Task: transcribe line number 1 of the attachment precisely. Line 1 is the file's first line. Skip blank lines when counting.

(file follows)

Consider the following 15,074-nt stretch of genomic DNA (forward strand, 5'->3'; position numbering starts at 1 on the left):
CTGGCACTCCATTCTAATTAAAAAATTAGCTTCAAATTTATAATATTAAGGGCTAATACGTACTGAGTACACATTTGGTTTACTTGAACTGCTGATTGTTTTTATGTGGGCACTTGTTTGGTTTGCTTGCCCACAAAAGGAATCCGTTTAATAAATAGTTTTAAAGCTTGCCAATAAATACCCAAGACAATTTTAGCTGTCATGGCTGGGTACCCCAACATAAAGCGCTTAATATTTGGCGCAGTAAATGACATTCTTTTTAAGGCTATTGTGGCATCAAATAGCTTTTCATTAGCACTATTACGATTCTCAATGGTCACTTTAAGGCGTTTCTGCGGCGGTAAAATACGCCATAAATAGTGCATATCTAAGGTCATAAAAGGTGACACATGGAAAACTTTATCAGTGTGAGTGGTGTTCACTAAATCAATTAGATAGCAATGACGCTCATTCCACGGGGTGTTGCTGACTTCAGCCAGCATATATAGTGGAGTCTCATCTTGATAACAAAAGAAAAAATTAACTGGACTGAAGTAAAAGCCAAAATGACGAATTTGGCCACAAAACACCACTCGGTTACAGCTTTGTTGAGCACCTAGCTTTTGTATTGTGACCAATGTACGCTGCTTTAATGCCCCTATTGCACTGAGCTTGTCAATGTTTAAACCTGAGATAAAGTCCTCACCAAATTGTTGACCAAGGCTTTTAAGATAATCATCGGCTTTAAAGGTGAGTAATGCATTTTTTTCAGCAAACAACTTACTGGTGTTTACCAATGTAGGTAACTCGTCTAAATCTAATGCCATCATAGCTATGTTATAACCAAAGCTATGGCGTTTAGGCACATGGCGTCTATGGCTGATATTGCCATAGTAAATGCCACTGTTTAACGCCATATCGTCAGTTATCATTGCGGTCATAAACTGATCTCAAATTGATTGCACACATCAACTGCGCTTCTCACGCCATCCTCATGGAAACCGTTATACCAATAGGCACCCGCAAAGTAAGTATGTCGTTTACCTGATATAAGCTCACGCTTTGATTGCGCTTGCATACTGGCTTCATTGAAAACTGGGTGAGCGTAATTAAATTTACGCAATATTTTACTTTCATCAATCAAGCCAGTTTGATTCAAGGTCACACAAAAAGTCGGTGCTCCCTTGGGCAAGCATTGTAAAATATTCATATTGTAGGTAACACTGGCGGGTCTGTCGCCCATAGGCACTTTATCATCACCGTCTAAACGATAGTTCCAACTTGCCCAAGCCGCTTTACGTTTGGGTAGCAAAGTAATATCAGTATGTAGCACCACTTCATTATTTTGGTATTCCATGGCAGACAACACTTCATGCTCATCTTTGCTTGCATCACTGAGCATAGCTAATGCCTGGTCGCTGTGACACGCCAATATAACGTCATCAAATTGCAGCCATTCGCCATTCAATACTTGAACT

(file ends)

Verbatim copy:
Consider the following 15,074-nt stretch of genomic DNA (forward strand, 5'->3'; position numbering starts at 1 on the left):